An explosion targeted a mini bus carrying civilians and Lebanese army troops in the northern Lebanese city of Tripoli. The explosion occurred at 7:50am according to one eyewitness. A Lebanese Army communique said that the attack left 11 people dead, including nine soldiers, and wounded 30 civilians and soldiers. The communique described the attack as a “terrorist act” targeted directly at the military institution and the peaceful coexistence in Lebanon. This terrorist act takes place just a few hours before President Michel Suleiman’s planned summit with the Syrian President Bashar al Assad. This summit is the first between the two countries in three years. Here are some of the first reactions in the Lebanese blogosphere:
Mustapha at Beirut Spring points to the divisions that sprout in the Lebanese political arena as well as among citizens whenever a terrorist event like this happens. He explains that the Lebanese, depending on their biases, immediately look in two different directions:
Those who are inclined to see the destructive hands of Syria at play can’t help but notice that whenever an important event is about to take place (large anti-syrian demo, the first ever sovereign presidential visit to damascus in today’s case), someone somewhere kills a lot of innocent people.
As March 14 M.P. Jawad Boulos put it this morning to the VL radio station: “the explosion of Tripoli is a message to president Sleiman that there are forbidden topics in today’s meeting with the Syrian president”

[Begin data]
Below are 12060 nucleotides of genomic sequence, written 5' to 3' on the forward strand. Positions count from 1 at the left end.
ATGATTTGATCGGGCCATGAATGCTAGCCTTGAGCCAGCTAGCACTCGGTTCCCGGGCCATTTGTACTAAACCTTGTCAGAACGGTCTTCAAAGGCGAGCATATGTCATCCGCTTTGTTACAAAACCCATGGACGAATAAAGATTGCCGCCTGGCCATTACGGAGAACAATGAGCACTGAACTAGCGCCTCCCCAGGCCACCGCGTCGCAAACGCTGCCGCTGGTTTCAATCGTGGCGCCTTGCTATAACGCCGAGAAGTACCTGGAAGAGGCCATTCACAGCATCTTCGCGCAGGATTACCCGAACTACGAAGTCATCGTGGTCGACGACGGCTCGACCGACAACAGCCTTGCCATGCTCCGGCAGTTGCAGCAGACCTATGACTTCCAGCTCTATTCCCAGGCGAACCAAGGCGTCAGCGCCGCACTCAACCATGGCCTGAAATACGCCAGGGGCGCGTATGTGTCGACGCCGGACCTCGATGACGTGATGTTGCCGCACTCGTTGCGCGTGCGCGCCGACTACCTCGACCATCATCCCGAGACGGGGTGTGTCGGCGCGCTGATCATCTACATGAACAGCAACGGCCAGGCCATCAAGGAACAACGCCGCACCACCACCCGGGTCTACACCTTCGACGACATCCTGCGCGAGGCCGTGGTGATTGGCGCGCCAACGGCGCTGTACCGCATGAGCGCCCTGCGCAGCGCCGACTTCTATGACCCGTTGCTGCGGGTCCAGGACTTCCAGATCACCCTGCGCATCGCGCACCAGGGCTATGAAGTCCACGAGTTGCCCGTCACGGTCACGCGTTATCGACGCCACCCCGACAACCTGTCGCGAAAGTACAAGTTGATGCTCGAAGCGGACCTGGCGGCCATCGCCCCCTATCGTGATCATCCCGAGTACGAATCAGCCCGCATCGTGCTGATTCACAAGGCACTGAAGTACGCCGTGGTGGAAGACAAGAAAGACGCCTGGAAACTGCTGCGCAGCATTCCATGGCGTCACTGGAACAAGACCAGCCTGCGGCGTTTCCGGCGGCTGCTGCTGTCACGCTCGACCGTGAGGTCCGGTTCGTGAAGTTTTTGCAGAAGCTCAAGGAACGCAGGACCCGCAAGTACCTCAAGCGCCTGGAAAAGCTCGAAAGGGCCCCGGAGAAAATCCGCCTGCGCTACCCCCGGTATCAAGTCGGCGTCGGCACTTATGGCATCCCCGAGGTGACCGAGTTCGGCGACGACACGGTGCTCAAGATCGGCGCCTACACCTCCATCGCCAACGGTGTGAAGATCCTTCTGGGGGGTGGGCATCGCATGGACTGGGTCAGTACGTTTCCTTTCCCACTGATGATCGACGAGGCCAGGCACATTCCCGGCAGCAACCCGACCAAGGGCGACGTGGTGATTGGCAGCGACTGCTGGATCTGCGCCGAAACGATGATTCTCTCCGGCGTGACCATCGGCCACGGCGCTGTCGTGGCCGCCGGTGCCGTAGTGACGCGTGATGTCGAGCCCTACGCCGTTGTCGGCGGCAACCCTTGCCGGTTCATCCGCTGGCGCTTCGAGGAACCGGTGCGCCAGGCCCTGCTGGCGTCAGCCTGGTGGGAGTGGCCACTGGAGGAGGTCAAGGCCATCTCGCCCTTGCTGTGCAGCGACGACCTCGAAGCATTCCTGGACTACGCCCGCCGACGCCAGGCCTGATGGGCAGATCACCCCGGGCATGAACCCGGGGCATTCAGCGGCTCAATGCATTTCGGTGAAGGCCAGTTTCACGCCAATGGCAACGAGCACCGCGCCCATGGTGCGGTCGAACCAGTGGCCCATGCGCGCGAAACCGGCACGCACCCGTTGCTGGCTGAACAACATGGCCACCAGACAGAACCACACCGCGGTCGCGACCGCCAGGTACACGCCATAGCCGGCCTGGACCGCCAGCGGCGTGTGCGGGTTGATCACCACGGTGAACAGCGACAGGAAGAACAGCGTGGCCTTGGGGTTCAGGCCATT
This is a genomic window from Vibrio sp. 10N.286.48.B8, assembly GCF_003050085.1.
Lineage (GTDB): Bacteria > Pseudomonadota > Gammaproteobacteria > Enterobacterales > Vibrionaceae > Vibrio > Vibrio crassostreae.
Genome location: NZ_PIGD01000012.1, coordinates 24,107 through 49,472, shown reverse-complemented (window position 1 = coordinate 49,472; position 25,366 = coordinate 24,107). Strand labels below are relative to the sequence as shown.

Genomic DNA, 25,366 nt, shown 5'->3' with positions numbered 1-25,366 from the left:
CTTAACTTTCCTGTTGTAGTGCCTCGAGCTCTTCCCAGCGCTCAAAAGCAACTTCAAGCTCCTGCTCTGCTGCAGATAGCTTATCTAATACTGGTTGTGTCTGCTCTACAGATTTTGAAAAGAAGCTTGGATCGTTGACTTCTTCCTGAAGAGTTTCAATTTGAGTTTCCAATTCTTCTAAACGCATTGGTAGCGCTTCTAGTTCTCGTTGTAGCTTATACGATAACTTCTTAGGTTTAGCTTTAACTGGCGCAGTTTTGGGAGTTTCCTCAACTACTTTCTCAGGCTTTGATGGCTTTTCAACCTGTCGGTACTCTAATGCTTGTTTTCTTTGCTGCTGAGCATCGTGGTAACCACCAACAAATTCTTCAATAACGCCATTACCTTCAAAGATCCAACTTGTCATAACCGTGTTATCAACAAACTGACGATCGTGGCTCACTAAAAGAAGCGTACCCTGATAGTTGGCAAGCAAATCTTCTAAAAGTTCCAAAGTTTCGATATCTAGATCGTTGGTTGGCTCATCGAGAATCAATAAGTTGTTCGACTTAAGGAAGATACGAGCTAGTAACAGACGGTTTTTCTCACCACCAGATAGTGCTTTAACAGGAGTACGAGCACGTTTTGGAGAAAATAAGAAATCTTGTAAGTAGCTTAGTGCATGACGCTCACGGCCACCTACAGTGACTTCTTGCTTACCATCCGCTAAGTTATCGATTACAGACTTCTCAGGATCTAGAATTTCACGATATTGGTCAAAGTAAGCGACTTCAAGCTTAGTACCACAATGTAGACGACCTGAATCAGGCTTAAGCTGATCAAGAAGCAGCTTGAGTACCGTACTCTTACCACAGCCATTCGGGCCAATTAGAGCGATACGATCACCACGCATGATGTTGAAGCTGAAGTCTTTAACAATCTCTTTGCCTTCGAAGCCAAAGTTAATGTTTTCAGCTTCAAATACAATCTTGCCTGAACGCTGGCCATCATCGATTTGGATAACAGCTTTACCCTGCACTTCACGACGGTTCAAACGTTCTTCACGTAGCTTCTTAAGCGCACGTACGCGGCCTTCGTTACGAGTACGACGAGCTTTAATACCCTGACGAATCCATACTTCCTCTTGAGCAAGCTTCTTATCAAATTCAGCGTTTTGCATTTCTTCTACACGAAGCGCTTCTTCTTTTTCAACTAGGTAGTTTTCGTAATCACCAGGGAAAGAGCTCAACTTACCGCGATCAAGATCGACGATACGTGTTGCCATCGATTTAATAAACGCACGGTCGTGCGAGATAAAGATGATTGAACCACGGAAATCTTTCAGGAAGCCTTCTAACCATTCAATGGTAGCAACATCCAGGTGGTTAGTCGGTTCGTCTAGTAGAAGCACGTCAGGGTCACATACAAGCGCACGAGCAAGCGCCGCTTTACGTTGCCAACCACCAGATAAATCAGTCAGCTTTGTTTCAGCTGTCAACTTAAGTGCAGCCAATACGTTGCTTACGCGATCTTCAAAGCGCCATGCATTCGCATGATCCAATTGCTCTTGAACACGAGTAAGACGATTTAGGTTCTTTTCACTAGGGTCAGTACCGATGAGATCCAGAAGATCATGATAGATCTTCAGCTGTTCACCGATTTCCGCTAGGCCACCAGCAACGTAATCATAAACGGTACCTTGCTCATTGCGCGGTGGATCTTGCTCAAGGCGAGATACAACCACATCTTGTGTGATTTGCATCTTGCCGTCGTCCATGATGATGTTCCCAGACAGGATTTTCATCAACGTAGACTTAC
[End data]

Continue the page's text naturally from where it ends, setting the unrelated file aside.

On the other hand, there are many who believe that all the ills emanating from the north are the doings of Muslim fundamentalist terrorists, monsters who were recently propped-up by the Sunni wing of March 14 (Hariri’s Almustaqbal Movement) in an ill-advised effort to counter Shiaa ascendancy in the form of Hezbollah.
In the eyes of this group, the terrorists are carrying out their revenge against the Lebanese army who put them to their knees and humiliated them during the Naher Al Bared showdown.
Antun at Lebanese Chess posted some photos and news reports. He also writes his take on the bombing which he finds unlikely to be linked to the recent sectarian clashes that has been taking place around Tripoli. He concludes that the attack is “an evidence of Lebanon's fragile internal security and that corruption is costing Lebanese lives.”
It appears too early to get a clear picture of who was behind the Tripoli bus bombing. The city and several surrounding villages have recently been embroiled in sectarian clashes between Sunnis and Alawites. But it is unlikely that either group would have carried out such a significant attack, which has the hallmarks of a typical Islamist operation.
Nahr el-Bared was the centre of a major confrontation between the Islamist movement, Fatah al-Islam, and the Lebanese Army last year. The bus today was carrying a number of soldiers, which suggests that they were the target. The main suspect that would deliberately launch a major attack on the scale of today's bus bombings is Fatah al-Islam.
The Ouwet Front blog posted more pictures of the aftermath of the explosion.